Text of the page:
Nanotech is rapidly enhancing field with significant applications in the water treatment. It has the capacity to revolutionize the conventional water treatment processes (USEPA, 2007). Noanoparticles are well known adsorbent, catalyst and sensors but they have shown effective antimicrobial properties including chitosan (Qi et al., 2004), silver noanoparticles (nAg) (Morones et al., 2005), photocatalytic TiO2 (Cho et al., 2005) and carbon nanotubes (CNT) (Kang et al., 2007). These noanoparticles are not strong oxidant and hence DBPs are not expected.
2. Antimicrobial Nanoparticles
Antimicrobial Nanoparticles are of three types;
- Naturally occurring antimicrobial substances
- Metal and metal oxides
- Engineered Nanoparticles
These interact with microbes through variety of mechanism as shown in figure 1. e.g. Direct interaction with microbial, interrupting electron transfer, penetrating the cell envelope, oxidizing cell components or produce secondary products (dissolved heavy metal ions) etc.
2.1. Antimicrobial Chitosan
It can be used in water processes engineering as a part of filtration process. It can be obtained from chitin in arthropod shells. It is recently been converted into Nanoparticles (Qi et al., 2004). Nano-scale Chitosan and its derivatives exhibit antimicrobial effects towards bacteria, viruses & fungi (Badawy et al., 2005). It is more effective for viruses & fungi than bacteria (more effective for gram-positive). Various mechanisms are reported for Chitosan such as (Qi et al., 2004);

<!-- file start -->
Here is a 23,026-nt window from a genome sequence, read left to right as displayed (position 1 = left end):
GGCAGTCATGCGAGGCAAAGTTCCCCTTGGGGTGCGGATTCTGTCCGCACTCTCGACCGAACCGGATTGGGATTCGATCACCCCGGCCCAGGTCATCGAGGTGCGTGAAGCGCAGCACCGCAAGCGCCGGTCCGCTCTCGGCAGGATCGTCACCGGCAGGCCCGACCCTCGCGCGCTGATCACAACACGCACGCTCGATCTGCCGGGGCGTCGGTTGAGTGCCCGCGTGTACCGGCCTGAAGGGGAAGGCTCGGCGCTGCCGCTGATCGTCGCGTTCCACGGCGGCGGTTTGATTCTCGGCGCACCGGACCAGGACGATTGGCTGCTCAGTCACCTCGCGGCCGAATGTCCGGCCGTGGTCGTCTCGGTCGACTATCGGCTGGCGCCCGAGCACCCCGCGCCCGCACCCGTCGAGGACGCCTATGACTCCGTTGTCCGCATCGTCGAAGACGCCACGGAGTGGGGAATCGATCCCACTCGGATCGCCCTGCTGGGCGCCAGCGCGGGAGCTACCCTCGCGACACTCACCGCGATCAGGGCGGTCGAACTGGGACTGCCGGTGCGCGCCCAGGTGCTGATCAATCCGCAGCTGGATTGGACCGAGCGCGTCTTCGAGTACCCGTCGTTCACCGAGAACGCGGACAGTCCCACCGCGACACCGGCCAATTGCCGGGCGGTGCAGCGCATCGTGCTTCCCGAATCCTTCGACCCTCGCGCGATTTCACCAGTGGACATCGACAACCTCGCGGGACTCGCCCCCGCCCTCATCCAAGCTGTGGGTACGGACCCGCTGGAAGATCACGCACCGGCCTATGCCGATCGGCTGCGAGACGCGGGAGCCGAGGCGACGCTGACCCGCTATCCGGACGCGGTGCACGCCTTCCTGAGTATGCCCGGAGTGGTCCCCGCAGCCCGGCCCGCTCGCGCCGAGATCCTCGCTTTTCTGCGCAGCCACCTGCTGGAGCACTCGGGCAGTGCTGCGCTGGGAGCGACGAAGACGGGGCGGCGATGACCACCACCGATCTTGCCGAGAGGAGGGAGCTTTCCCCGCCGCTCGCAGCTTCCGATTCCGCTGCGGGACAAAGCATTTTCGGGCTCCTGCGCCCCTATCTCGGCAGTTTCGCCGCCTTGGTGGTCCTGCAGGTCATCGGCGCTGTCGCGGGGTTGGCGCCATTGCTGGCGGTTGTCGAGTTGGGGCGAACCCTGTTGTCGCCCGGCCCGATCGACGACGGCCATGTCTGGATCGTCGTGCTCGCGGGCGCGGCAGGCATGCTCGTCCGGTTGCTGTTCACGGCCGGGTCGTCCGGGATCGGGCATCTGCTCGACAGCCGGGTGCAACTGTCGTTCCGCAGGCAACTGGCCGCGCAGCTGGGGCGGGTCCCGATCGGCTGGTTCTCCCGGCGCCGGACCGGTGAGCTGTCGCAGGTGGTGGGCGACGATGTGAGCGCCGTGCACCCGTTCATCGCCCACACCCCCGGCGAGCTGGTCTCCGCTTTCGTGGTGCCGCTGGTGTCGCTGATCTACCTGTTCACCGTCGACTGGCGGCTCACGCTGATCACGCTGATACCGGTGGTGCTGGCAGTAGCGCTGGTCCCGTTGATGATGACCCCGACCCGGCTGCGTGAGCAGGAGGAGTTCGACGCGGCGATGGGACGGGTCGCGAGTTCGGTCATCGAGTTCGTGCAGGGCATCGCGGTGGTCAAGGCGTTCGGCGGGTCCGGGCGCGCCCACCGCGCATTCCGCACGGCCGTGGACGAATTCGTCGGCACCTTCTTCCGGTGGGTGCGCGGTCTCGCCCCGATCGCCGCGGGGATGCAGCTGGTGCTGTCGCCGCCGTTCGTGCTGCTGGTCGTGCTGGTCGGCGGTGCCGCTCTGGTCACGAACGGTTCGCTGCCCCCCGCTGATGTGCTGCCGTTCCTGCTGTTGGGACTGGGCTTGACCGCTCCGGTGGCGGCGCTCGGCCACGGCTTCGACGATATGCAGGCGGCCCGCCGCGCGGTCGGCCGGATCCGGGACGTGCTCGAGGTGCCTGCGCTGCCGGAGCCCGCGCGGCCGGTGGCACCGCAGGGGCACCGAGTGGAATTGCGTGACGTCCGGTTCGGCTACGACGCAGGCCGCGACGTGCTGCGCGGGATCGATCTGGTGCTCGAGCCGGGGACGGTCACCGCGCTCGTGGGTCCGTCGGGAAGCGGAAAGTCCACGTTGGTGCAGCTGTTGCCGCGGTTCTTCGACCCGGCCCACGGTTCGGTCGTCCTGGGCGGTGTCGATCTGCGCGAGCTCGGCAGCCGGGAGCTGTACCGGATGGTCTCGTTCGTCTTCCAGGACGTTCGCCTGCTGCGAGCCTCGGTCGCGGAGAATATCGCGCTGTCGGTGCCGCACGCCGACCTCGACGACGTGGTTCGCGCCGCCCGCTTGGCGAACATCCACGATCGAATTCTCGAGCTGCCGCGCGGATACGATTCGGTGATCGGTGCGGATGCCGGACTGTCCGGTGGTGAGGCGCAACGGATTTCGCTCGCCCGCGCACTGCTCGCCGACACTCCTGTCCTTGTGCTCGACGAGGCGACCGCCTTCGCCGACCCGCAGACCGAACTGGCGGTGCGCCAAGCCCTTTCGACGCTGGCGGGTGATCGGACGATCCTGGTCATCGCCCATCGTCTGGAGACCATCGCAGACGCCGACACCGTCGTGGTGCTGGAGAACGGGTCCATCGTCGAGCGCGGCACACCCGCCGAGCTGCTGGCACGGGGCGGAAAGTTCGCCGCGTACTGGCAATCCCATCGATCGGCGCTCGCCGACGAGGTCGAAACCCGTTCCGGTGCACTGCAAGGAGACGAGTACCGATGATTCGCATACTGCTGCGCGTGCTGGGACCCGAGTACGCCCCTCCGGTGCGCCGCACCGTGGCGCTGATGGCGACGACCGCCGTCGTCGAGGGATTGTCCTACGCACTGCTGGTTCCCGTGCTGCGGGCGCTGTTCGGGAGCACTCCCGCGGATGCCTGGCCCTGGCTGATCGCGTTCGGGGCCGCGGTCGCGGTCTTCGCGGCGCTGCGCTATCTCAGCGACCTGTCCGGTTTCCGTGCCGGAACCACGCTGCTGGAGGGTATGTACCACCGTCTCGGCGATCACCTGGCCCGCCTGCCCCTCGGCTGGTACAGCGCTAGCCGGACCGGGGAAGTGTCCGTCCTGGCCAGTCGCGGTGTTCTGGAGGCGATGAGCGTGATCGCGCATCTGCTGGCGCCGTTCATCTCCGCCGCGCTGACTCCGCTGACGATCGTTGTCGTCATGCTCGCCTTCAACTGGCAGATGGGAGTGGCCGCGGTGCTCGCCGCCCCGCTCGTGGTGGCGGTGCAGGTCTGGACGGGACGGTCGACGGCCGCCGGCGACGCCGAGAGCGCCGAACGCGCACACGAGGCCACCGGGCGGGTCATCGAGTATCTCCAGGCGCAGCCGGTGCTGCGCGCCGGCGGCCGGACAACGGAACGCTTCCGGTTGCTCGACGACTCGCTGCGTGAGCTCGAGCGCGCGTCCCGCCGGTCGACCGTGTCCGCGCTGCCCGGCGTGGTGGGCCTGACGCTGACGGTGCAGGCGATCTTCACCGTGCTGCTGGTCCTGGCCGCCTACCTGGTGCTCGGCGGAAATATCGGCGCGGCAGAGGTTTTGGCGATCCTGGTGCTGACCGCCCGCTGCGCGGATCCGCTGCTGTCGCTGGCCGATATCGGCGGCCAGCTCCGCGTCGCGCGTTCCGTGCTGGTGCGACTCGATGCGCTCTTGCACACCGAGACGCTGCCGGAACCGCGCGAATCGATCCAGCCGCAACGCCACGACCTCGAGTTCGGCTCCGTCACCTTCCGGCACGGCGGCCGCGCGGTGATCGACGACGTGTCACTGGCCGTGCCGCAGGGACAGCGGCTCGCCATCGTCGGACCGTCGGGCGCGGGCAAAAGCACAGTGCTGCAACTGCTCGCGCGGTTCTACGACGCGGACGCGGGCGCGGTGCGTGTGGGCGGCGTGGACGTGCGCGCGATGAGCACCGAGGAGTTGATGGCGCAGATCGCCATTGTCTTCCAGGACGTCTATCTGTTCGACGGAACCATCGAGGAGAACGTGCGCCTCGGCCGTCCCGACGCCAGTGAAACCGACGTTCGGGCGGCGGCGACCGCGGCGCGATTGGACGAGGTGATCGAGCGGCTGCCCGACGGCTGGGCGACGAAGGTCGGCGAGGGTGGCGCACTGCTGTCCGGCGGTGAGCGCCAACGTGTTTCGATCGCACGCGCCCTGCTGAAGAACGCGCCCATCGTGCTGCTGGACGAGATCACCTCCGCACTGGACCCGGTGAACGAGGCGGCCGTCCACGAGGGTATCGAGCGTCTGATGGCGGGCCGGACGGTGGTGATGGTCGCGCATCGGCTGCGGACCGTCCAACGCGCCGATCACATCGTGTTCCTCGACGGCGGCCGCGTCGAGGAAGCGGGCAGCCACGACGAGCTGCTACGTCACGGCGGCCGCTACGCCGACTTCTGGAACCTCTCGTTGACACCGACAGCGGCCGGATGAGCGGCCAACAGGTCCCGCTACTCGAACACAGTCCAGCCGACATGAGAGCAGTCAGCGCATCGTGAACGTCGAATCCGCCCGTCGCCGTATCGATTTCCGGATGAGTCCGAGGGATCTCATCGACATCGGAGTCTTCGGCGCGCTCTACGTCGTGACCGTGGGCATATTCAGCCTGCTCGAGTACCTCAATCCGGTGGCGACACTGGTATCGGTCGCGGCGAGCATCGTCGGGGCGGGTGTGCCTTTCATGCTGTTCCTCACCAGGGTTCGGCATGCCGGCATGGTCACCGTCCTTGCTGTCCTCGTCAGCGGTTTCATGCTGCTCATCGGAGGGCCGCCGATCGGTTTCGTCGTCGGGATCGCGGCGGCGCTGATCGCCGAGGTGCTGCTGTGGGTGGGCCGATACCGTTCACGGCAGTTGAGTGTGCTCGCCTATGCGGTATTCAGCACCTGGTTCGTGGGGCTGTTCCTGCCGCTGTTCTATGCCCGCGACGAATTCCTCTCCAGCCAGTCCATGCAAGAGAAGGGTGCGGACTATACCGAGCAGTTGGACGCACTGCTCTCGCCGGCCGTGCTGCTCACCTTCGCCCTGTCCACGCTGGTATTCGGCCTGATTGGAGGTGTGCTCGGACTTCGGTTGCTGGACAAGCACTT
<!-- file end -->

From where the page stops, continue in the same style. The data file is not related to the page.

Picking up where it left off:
- Positively charged Chitosan interacts with negatively charged cell membrane which would enhance membrane permeability causing leakage of intracellular components.
- In fungal cells, Chitosan penetrate the cell wall and bind with DNA and inhibits RNA synthesis.
Antimicrobial activities of natural & engineered Chitosan are highly affected by pH. They are not effective over pH of 6 (Qi et al., 2004).
2.2. Silver Nanoparticles (nAg)
Silver compounds and silver ions are applied in wide range of applications from disinfecting medical services and home appliances to water treatment. However the mechanism is still partially understood (Chou et al., 2005). Silver ion interacts with proteins in microbial cell to inactivate respiratory enzymes and produce reactive oxygen species (ROS). Literature shows that Ag+ also prevents DNA replication. The ability of UV radiation in the presence of Ag ion enhances to inactivate bacteria & viruses (Kim et al., 2008). The mechanism of nAg is summarized as under (Qilin Li et al., 2008);